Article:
They tried to pacify him, but it was in vain. “Whoever strikes at marriage,” he cried;—“whoever, either by word or act, undermines this, the foundation of all moral society, that man has to settle with me, and if I cannot become his master, I take care to settle myself out of his way. Marriage is the beginning and the end of all culture. It makes the savage mild; and the most cultivated has no better opportunity for displaying his gentleness. Indissoluble it must be, because it brings so much happiness that what small exceptional unhappiness it may bring counts for nothing in the balance. And what do men mean by talking of unhappiness? Impatience it is which from time to time comes over them, and then they fancy themselves unhappy. Let them wait till the moment is gone by, and then they will bless their good fortune that what has stood so long continues standing. There never can be any adequate ground for separation. The condition of man is pitched so high, in its joys and in its sorrows, that the sum which two married people owe to each other defies calculation. It is an infinite debt, which can only be discharged through all eternity.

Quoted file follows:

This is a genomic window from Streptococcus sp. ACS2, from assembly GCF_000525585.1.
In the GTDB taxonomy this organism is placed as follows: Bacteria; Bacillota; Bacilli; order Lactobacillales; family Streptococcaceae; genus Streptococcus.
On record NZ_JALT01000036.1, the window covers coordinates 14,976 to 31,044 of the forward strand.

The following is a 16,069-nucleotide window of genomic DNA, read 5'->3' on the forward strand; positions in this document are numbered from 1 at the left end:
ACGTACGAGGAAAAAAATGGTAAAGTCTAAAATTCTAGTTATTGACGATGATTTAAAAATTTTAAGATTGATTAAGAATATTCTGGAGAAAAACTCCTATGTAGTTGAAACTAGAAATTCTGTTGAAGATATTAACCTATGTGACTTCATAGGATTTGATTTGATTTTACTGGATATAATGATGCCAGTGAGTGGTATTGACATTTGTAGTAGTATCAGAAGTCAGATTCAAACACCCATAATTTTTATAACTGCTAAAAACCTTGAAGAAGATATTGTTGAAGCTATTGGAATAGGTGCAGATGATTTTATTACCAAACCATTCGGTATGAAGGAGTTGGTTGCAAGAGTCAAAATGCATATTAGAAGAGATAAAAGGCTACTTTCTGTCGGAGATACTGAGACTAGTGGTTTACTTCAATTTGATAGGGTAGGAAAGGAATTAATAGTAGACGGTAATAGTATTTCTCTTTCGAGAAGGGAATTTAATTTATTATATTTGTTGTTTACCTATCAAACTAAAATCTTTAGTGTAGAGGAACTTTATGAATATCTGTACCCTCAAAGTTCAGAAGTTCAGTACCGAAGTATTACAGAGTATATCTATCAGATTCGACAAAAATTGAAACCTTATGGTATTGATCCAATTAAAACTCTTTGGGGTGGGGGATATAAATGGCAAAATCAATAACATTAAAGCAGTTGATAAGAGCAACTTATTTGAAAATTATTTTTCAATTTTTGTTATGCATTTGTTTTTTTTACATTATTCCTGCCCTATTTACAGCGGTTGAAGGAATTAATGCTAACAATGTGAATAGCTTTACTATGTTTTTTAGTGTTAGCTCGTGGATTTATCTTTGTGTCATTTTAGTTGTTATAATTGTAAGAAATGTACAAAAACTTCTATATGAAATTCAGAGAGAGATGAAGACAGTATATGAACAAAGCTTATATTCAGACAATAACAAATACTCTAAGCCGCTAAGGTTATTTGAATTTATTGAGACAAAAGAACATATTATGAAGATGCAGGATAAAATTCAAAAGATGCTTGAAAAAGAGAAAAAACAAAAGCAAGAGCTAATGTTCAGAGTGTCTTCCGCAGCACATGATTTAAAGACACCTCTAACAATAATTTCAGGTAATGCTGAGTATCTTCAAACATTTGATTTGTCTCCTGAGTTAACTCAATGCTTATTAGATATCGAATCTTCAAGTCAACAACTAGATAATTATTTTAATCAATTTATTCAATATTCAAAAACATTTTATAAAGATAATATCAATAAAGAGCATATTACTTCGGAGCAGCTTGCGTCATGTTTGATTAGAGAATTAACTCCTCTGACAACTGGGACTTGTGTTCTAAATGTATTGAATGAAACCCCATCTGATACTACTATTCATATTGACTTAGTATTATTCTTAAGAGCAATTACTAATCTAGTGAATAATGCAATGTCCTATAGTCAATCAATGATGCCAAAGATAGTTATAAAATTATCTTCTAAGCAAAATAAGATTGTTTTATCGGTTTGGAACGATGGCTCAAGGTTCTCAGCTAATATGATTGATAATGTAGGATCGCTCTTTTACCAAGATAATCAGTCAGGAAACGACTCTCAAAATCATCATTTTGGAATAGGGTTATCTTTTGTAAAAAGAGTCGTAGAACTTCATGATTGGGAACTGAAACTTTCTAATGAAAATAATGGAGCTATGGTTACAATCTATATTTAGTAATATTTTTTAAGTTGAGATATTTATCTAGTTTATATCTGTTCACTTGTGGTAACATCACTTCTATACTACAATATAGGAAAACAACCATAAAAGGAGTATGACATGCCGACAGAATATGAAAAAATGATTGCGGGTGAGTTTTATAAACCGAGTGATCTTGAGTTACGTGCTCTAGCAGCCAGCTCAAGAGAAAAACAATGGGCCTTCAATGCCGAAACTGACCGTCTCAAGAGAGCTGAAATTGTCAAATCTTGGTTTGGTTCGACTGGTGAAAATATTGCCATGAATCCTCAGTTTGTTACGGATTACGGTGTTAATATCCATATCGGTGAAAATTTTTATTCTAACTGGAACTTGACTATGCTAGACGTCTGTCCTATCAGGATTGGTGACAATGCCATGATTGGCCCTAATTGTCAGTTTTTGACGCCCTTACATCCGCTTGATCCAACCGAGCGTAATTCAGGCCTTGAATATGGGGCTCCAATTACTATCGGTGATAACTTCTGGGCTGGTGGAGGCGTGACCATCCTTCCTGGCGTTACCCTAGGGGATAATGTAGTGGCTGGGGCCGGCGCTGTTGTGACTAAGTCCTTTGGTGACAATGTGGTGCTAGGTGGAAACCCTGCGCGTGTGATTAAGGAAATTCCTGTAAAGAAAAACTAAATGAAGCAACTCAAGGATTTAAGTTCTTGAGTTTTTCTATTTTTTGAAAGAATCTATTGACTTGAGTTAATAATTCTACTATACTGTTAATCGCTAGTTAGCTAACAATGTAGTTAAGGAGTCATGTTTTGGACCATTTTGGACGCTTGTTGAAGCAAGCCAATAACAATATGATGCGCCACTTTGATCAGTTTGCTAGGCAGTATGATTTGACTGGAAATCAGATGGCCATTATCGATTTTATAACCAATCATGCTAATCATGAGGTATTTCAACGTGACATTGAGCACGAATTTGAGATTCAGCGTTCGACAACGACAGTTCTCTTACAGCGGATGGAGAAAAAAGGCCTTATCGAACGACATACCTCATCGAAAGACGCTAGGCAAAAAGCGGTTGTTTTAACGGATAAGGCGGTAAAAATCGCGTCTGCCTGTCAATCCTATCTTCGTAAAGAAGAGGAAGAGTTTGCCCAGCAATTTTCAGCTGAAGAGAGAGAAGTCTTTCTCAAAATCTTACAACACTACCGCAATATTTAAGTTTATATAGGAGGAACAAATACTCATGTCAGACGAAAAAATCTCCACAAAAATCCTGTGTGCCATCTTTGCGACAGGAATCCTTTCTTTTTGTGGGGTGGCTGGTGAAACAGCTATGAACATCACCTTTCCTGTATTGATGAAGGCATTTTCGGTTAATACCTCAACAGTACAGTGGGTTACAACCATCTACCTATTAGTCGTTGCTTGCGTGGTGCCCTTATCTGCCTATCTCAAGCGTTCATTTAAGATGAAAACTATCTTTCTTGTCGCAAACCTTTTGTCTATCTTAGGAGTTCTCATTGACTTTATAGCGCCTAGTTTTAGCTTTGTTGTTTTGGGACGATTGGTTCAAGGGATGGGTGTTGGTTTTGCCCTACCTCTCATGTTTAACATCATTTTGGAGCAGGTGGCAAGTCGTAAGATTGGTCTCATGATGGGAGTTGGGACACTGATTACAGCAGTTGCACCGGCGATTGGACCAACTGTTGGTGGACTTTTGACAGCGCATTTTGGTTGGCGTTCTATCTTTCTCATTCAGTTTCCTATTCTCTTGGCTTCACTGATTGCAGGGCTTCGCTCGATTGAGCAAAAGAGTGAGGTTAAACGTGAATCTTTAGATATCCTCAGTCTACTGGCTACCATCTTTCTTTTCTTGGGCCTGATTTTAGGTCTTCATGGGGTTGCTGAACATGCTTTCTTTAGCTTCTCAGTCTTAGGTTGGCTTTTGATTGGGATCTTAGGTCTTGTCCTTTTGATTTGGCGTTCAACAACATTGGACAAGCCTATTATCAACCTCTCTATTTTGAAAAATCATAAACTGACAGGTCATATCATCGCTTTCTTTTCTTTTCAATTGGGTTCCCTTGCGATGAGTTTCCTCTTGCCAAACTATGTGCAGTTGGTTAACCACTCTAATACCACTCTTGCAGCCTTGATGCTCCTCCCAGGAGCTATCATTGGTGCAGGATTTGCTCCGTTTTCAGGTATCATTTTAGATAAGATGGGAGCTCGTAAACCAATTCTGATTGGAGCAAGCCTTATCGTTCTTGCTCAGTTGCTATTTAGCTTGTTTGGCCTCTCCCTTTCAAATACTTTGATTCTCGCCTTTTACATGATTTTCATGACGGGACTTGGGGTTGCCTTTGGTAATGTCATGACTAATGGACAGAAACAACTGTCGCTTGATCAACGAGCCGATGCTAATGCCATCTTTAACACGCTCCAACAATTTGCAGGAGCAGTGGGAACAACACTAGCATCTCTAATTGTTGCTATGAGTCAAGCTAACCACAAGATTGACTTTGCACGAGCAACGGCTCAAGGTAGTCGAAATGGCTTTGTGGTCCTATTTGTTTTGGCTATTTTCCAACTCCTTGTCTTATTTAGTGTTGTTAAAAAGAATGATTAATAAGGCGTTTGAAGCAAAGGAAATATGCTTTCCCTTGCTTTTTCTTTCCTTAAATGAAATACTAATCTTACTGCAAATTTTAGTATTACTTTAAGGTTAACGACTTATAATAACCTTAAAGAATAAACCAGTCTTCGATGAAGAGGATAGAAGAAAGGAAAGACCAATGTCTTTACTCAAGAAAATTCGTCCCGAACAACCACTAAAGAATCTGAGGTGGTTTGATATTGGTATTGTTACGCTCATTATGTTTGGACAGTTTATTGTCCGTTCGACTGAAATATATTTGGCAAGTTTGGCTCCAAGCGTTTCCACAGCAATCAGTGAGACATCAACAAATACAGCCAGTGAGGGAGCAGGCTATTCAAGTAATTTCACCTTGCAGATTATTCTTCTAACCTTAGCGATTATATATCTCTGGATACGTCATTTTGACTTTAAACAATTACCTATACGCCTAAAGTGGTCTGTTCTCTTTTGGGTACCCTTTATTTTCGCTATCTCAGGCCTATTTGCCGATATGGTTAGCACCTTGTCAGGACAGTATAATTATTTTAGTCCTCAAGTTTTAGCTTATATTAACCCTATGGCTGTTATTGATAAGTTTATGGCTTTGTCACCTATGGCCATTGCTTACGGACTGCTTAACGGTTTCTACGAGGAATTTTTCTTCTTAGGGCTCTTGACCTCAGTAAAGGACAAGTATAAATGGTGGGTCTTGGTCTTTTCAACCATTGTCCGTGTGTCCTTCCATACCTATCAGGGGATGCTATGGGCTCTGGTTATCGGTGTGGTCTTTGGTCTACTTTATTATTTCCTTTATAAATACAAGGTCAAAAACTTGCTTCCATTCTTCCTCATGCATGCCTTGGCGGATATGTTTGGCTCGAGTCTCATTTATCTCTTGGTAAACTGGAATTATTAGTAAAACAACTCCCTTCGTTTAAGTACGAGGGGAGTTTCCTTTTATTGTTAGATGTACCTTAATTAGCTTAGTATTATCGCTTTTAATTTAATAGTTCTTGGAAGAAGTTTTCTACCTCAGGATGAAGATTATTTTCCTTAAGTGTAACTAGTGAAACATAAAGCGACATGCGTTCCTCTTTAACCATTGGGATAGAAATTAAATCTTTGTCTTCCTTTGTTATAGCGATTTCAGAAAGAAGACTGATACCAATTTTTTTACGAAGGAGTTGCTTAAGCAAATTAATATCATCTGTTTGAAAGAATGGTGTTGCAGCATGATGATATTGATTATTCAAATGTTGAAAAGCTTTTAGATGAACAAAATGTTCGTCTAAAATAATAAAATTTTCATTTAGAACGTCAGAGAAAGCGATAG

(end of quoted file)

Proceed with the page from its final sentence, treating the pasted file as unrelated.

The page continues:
“Its annoyances marriage may often have; I can well believe that, and it is as it should be. We are all married to our consciences, and there are times when we should be glad to be divorced from them; mine gives me more annoyance than ever a man or a woman can give.”
All this he poured out with the greatest vehemence: he would very likely have gone on speaking longer, had not the sound of the postilions’ horns given notice of the arrival of the visitors, who, as if on a concerted arrangement, drove into the castle-court from opposite sides at the same moment. Mittler slipped away as their host hastened to receive them, and desiring that his horse might be brought out immediately, rode angrily off.
The visitors were welcomed and brought in. They were delighted to find themselves again in the same house and in the same rooms where in early times they had passed many happy days, but which they had not seen for a long time. Their friends too were very glad to see them. The Count and the Baroness had both those tall fine figures which please in middle life almost better than in youth. If something of the first bloom had faded off them, yet there was an air in their appearance which was always irresistibly attractive. Their manners too were thoroughly charming. Their free way of taking hold of life and dealing with it, their happy humor, and apparent easy unembarrassment, communicated itself at once to the rest; and a lighter atmosphere hung about the whole party, without their having observed it stealing on them.